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NMC-CREES Continues Rabbitfish Farming Project Efforts; Invites Community to Project Presentation on Wednesday (Nov. 27) (November 25, 2013)

The Northern Marianas College Cooperative Research, Extension and Education Service (NMC-CREES) is inviting members of the community to learn more about its ongoing rabbitfish farming project by attending a free presentation on Wednesday, November 27, 2013 at 7pm at the Multi-Purpose Center in Susupe.

The aim of the “Community-Based Rabbitfish Farming Development Project to Mitigate Pressures on Marine Finfish Stocks in the CNMI” is to expand fish aquaculture by working on establishing marine finfish culture capabilities on Saipan. The upcoming presentation will introduce the community to the project and will provide valuable information on farming rabbitfish.

This year-long project, which started in July 2013, is funded by a $69,000 grant from National Oceanic and Atmospheric Administration via the Department of Land and Natural Resources. This is also part of the CNMI Aquaculture Plan, which is available on the NMC-CREES website at

The grant narrative states that the “the development of a reliable supply of highly desirable, high-market value marine fish products will assist in desperately needed economic recovery of the islands, while also providing a more reliable and consistent food supply to the region.”

“There are two markets for rabbitfish: one for month old hatchlings which are for good for value added products, such as salted rabbitfish, and one for seven month-old adult rabbitfish,” said Michael Ogo, NMC-CREES Aquaculture and Fisheries Development Program leader.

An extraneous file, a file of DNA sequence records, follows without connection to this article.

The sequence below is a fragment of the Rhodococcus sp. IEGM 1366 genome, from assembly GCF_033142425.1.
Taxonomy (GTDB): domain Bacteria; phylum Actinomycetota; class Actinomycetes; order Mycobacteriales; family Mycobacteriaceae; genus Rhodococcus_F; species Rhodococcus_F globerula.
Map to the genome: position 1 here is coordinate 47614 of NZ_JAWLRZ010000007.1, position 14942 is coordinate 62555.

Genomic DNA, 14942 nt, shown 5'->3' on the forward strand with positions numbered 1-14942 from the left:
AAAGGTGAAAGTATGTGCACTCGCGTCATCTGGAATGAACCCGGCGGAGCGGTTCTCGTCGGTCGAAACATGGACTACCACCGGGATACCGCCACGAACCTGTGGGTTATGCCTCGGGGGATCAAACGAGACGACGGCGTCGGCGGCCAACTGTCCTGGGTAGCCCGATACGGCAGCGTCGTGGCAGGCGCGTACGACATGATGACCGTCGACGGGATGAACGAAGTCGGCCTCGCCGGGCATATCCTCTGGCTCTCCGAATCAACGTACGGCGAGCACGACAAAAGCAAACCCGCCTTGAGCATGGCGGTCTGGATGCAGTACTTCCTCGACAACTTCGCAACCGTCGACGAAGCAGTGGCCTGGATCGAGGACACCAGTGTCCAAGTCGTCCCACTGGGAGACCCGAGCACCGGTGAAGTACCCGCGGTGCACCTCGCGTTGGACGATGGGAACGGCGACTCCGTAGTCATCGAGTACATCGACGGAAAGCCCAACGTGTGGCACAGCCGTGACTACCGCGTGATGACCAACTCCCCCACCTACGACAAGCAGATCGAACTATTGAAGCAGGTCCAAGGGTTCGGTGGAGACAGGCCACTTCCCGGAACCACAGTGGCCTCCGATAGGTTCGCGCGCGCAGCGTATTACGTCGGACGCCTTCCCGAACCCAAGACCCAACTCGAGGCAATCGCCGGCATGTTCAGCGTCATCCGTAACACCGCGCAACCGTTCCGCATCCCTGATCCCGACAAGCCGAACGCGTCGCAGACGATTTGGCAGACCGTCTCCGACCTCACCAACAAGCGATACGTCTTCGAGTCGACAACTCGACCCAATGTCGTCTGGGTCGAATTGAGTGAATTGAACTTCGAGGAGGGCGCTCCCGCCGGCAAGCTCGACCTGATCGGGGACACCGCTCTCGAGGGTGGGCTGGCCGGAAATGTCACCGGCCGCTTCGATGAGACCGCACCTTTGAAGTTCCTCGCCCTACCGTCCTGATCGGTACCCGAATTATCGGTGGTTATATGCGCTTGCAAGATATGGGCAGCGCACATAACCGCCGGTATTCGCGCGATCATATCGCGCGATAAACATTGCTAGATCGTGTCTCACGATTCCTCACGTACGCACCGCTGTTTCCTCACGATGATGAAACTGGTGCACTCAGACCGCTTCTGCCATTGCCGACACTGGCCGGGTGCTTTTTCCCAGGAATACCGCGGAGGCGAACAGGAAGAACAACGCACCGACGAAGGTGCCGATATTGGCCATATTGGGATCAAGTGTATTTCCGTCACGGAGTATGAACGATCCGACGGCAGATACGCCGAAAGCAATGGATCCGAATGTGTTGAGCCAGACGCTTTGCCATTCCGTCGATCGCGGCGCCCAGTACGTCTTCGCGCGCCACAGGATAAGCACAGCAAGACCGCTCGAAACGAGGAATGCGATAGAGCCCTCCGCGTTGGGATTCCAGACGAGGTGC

Rabbitfish was chosen as suitable species for marine finfish aquaculture in the CNMI by local stakeholders during a brainstorming session held in July 2012.

“Rabbitfish are herbivores which means that the feed costs in the Grow-Out Phase is lower than with other marine species,” said Ogo. The Grow-Out Phase is the final stage in aquaculture production in which fingerlings are fed at accelerated rates to produce optimal growth to market size.

In addition, NMC-CREES is currently working to produce rabbitfish fingerlings to be distributed to local farmers to raise for Pacific island markets. With support from the Oceanic Institute’s Hawaii consultant Dr. Chatham K. Callan, brood stock is expected to be in fish tanks by January 2014. NMC-CREES will also be hosting a field day to demonstrate the technology around this time.

According to Callan, the “project helps to sustain wild stocks, while creating business opportunities for the CNMI.” He is also aiming to assist NMC-CREES in readying the first batch of fingerlings for distribution by early summer 2014.

For more information on this project, the upcoming presentation or NMC-CREES, contact Claus Bier at (670) 285-2335.

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